Chocolate as we know it today — creamy, sweet, smooth, and refined — is a relatively modern concoction. For most of its thousands of years, the seeds of the cacao tree were used by the Maya and Aztecs to make a spicy, oily drink they called xocoatl. Xocoatl was made by grinding roasted cacao beans together with chilis and cornmeal then mixing in water and whipping it up. Adding sugar to make sweet chocolate was an invention to come much later.
The ancient mesoamerican natives revered xocoatl. The Mayans drank xocoatl regularly but when cacao beans were later demanded as tribute by the warrior Aztecs as a kind of tax, the drink itself was only available to the wealthy rulers, priests, and soldiers. It also played a symbolic role in their rituals of human sacrifice. To turn the xocoatl red for ceremonies, the Aztecs added achiote which is still used in mexican cooking today.
The Spanish conquerer of Mexico, Herman Cortes, brought the beans back to Europe in 1521. They became an instant hit. Unfortunately for the general public they remained expensive and were still only available to the very wealthy.
Over the next 100 years, the Spanish then the French discovered the most amazing thing: adding sugar produced a whole new taste and milk softened the spicy flavors! No longer was chocolate a bitter drink but could now be enjoyed hot and sweet much like the cocoa we still drink today.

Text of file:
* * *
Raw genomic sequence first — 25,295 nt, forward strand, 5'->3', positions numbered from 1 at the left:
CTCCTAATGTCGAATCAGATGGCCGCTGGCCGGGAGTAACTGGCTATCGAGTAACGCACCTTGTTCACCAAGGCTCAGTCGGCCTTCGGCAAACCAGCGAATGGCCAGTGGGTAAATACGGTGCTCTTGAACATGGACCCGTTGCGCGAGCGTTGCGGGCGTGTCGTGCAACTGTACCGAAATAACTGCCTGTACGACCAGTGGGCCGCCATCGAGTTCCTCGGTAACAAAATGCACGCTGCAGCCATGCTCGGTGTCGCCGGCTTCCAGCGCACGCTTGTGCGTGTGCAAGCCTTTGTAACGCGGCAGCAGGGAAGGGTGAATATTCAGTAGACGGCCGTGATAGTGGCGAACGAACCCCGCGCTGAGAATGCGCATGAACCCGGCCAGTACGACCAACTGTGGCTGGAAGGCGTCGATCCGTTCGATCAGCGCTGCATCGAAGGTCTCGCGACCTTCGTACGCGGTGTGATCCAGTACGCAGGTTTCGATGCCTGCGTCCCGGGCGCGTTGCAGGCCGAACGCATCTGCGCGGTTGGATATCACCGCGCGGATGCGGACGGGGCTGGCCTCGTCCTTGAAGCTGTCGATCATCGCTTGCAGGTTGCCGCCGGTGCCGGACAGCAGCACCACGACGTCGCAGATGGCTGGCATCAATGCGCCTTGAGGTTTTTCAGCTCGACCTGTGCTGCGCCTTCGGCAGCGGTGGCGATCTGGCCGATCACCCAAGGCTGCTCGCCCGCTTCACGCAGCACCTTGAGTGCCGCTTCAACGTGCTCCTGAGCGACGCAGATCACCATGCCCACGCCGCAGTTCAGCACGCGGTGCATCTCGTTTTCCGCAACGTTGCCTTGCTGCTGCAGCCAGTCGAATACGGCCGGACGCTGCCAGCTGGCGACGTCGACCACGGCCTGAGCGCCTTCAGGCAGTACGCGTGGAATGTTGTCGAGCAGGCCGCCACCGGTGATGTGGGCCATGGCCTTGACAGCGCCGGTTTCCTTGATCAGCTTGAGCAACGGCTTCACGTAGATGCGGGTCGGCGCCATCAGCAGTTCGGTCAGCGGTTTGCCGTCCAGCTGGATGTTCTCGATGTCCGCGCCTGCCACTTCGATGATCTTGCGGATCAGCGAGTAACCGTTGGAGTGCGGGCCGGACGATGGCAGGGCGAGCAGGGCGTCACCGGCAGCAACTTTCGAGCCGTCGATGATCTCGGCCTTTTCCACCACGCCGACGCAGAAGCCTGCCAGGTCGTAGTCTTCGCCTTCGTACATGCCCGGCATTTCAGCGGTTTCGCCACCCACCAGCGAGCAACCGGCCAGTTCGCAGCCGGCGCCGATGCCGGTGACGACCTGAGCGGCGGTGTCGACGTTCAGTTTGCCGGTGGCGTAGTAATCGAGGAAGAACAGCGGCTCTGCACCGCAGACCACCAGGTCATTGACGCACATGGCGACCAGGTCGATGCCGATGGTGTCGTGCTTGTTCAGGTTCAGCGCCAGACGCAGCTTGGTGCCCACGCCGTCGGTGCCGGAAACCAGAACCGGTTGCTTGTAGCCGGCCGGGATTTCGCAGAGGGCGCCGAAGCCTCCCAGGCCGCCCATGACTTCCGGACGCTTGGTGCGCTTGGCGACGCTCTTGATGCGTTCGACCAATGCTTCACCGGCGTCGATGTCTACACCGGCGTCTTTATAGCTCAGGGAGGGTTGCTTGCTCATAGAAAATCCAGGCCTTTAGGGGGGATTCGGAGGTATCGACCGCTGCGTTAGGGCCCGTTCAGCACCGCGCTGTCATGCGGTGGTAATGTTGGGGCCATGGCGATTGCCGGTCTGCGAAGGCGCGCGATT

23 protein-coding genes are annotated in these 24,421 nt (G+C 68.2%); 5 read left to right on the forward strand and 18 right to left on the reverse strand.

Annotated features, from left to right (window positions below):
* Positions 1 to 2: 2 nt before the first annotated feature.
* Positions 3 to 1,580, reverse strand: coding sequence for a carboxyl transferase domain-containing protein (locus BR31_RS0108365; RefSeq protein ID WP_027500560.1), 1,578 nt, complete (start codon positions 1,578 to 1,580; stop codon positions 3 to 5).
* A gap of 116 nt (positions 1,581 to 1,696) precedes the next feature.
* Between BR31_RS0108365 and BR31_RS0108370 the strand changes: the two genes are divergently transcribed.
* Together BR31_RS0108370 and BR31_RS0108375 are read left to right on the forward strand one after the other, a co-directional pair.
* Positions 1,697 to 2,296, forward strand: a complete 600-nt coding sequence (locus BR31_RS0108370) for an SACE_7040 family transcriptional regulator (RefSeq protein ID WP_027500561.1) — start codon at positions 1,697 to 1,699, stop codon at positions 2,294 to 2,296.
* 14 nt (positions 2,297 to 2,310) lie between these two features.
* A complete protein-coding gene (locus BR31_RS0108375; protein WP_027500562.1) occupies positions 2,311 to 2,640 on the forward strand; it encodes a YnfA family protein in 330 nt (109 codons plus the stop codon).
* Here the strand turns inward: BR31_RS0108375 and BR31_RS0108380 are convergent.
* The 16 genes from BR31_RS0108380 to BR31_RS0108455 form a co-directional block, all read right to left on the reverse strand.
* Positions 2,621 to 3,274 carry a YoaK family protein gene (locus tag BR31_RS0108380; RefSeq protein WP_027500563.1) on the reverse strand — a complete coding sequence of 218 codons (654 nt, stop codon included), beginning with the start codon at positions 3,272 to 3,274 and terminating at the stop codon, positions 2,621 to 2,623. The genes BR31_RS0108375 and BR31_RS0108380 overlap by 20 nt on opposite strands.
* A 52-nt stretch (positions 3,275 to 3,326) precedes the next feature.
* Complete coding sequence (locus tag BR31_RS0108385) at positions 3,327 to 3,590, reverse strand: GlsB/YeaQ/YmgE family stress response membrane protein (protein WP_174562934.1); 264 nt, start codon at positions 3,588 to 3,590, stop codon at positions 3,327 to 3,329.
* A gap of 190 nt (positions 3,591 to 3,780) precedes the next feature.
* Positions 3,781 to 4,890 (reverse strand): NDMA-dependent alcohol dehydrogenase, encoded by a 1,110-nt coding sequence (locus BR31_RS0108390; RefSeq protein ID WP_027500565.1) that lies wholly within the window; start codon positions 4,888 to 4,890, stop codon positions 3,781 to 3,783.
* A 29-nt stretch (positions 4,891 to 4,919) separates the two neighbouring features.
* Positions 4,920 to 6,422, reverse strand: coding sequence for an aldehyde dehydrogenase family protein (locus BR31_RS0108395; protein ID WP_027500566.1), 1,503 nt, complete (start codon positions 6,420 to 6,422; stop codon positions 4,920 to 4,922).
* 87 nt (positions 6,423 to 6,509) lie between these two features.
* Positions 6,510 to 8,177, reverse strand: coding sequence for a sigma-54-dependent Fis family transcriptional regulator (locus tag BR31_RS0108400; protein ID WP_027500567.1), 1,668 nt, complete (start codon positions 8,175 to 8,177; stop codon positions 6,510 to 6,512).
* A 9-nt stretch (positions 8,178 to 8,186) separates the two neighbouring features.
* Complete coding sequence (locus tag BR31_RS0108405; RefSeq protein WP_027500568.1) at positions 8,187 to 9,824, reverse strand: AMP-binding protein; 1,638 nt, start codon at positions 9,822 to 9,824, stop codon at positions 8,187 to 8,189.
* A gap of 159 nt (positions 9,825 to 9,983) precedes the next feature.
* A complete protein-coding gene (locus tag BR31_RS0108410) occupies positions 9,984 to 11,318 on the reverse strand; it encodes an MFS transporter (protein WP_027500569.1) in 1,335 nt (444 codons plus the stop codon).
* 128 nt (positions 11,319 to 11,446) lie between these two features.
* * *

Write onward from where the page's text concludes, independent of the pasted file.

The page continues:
In England, special "Chocolate Houses" opened in the mid-1600s so anyone with money could drink chocolate. These were popular places to socialize, discuss intellectual topics, and gamble, much like coffeehouses would be later.
The next innovation was solid chocolate candy, first created in 1830. Then during the Industrial Revolution came the invention of complex machinery that could grind and process the beans. The heavy labor of the past was no more. And in 1910, the United States banned any cocao beans derived by slave labor. This greatly improved the quality of life for the millions of people involved in production. Chocolate was becoming affordable for everyone and cacao plantations spread around the world to keep up with demand.
During the 1800s and early 1900s, Stephen Whitman, Henri Nestlé, Milton Hershey, William Cadbury, Harry Burnett Reese, Forrest Mars, and Theodore Tobler invented candies that still bear their names and are loved by millions today.
The rest is history so go grab a piece of chocolate and enjoy it while thinking back on the thousands of years of heritage behind your candy. May we suggest a Wild Berry Jelly Center for instance?
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